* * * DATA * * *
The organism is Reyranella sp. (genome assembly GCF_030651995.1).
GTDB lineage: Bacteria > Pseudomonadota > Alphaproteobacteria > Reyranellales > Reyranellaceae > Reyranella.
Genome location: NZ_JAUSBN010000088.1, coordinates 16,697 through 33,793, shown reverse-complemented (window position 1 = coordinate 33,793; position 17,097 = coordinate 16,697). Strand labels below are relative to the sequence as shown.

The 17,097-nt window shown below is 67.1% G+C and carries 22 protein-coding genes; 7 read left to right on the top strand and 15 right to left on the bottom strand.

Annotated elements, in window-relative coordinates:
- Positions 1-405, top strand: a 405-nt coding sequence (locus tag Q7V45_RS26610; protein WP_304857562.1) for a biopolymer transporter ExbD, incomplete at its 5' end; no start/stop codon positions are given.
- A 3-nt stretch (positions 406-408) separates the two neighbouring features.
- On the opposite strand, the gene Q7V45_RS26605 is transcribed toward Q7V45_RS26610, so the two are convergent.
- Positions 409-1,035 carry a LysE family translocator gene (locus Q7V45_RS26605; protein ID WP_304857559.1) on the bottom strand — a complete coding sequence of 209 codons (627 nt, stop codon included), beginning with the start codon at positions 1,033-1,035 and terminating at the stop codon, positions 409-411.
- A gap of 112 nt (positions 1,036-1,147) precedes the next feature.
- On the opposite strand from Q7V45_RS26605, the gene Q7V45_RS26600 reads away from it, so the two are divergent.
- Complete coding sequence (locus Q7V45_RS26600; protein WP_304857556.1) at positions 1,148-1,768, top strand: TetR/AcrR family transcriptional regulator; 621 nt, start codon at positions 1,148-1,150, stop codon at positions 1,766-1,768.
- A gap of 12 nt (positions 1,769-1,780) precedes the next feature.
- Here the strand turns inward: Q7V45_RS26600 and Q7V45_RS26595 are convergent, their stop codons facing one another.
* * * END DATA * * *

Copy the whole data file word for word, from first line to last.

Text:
The organism is Reyranella sp. (genome assembly GCF_030651995.1).
GTDB lineage: Bacteria > Pseudomonadota > Alphaproteobacteria > Reyranellales > Reyranellaceae > Reyranella.
Genome location: NZ_JAUSBN010000088.1, coordinates 16,697 through 33,793, shown reverse-complemented (window position 1 = coordinate 33,793; position 17,097 = coordinate 16,697). Strand labels below are relative to the sequence as shown.

The 17,097-nt window shown below is 67.1% G+C and carries 22 protein-coding genes; 7 read left to right on the top strand and 15 right to left on the bottom strand.

Annotated elements, in window-relative coordinates:
- Positions 1-405, top strand: a 405-nt coding sequence (locus tag Q7V45_RS26610; protein WP_304857562.1) for a biopolymer transporter ExbD, incomplete at its 5' end; no start/stop codon positions are given.
- A 3-nt stretch (positions 406-408) separates the two neighbouring features.
- On the opposite strand, the gene Q7V45_RS26605 is transcribed toward Q7V45_RS26610, so the two are convergent.
- Positions 409-1,035 carry a LysE family translocator gene (locus Q7V45_RS26605; protein ID WP_304857559.1) on the bottom strand — a complete coding sequence of 209 codons (627 nt, stop codon included), beginning with the start codon at positions 1,033-1,035 and terminating at the stop codon, positions 409-411.
- A gap of 112 nt (positions 1,036-1,147) precedes the next feature.
- On the opposite strand from Q7V45_RS26605, the gene Q7V45_RS26600 reads away from it, so the two are divergent.
- Complete coding sequence (locus Q7V45_RS26600; protein WP_304857556.1) at positions 1,148-1,768, top strand: TetR/AcrR family transcriptional regulator; 621 nt, start codon at positions 1,148-1,150, stop codon at positions 1,766-1,768.
- A gap of 12 nt (positions 1,769-1,780) precedes the next feature.
- Here the strand turns inward: Q7V45_RS26600 and Q7V45_RS26595 are convergent, their stop codons facing one another.